Proceedings of the National Academy of Sciences of the United States of America
Environmental Microbiology and Microbial Ecology | Pathogenic Microbiology
Archaea have been isolated from the human colon, vagina, and oral cavity, but have not been established as causes of human disease. In this study, we reveal a relationship between the severity of periodontal disease and the relative abundance of archaeal small subunit ribosomal RNA genes (SSU rDNA) in the subgingival crevice by using quantitative PCR. Furthermore, the relative abundance of archaeal small subunit rDNA decreased at treated sites in association with clinical improvement. Archaea were harbored by 36% of periodontitis patients and were restricted to subgingival sites with periodontal disease. The presence of archaeal cells at these sites was confirmed by fluorescent in situ hybridization. The archaeal community at diseased sites was dominated by a Methanobrevibacter oralis-like phylotype and a distinct Methanobrevibacter subpopulation related to archaea that inhabit the gut of numerous animals. We hypothesize that methanogens participate in syntrophic relationships in the subgingival crevice that promote colonization by secondary fermenters during periodontitis. Because they are potential alternative syntrophic partners, our finding of larger Treponema populations sites without archaea provides further support for this hypothesis.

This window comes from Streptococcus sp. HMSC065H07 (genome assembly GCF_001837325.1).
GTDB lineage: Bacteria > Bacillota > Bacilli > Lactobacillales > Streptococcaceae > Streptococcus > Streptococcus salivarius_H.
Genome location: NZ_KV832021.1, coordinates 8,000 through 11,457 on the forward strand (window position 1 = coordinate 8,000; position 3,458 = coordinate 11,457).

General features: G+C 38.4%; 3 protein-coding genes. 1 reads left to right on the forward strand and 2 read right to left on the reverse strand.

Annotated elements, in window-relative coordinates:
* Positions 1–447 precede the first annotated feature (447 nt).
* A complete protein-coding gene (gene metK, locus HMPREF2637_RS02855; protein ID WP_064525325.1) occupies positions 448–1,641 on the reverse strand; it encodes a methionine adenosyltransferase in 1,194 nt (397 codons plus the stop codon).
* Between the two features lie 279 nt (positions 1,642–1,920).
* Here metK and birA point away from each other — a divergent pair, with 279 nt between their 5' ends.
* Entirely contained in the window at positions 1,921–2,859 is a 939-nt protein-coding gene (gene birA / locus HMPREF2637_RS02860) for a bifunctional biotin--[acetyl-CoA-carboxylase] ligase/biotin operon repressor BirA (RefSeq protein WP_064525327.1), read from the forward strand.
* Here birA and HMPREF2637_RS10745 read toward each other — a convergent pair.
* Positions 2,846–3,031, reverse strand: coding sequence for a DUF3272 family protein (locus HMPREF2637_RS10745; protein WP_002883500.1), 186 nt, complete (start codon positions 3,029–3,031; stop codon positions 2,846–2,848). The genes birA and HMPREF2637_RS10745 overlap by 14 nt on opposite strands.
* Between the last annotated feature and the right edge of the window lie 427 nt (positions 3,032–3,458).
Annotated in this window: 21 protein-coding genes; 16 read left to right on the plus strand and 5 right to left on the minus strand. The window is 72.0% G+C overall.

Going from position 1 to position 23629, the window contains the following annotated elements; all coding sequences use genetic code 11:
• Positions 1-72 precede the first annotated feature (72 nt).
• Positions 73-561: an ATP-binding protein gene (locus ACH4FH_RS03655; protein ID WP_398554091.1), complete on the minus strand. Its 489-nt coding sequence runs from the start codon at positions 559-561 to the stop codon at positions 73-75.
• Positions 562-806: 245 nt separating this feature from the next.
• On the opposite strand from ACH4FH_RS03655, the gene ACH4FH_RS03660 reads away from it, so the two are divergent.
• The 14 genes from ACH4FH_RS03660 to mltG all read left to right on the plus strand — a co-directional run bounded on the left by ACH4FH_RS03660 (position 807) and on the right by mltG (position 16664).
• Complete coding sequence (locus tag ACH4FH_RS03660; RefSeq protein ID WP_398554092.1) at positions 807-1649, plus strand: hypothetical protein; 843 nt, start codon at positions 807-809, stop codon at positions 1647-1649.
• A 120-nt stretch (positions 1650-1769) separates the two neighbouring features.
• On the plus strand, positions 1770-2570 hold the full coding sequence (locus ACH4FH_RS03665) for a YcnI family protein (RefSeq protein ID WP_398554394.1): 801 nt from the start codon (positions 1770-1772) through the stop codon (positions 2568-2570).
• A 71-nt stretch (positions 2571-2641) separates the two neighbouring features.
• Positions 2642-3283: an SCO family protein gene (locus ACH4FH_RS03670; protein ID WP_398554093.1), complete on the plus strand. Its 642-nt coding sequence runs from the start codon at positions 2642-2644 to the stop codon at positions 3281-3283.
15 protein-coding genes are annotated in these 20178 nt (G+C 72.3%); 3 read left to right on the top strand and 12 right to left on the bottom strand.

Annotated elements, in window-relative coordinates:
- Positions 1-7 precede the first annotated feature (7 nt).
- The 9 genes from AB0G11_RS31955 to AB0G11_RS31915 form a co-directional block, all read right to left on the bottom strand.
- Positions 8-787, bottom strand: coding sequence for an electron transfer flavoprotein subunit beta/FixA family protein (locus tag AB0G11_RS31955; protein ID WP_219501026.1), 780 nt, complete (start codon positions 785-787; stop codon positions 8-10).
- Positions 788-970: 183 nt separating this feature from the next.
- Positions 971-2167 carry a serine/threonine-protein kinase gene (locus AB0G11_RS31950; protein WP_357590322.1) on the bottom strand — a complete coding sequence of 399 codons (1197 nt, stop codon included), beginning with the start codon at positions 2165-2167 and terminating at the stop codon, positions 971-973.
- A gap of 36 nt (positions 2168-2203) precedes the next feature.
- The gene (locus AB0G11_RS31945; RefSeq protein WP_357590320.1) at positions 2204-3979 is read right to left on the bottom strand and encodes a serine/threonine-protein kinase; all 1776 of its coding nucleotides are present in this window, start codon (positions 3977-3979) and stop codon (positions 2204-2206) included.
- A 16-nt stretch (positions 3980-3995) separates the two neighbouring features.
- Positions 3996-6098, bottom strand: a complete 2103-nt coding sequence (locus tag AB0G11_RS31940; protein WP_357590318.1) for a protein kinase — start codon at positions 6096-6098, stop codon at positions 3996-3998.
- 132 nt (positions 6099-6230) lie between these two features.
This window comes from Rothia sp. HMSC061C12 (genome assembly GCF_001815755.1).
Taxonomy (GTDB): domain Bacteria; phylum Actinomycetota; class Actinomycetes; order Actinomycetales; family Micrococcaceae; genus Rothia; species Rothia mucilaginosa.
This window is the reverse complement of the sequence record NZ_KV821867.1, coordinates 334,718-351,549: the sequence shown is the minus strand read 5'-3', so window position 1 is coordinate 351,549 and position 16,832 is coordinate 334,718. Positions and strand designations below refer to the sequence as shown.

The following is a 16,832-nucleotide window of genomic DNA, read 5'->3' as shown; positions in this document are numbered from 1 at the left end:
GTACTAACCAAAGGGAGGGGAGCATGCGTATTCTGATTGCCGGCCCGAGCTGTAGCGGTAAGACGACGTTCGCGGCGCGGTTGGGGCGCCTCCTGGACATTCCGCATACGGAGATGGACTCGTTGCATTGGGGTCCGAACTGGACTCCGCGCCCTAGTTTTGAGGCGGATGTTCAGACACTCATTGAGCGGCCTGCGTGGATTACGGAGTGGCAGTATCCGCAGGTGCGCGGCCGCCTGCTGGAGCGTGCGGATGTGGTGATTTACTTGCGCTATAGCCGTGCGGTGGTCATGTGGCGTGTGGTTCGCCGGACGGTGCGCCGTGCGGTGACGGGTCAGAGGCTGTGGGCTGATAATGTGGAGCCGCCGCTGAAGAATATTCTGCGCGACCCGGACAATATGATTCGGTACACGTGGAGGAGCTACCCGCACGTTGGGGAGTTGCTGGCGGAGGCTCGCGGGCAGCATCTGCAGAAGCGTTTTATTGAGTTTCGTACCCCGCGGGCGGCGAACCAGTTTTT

Paul W. Lepp, Mary M. Brinig, Cleber C. Ouverney, Katherine Palm, Gary C. Armitage, and David A. Relman. "Methanogenic Archaea and human periodontal disease" Proceedings of the National Academy of Sciences of the United States of America (2004): 6176-6181. https://doi.org/10.1073/pnas.0308766101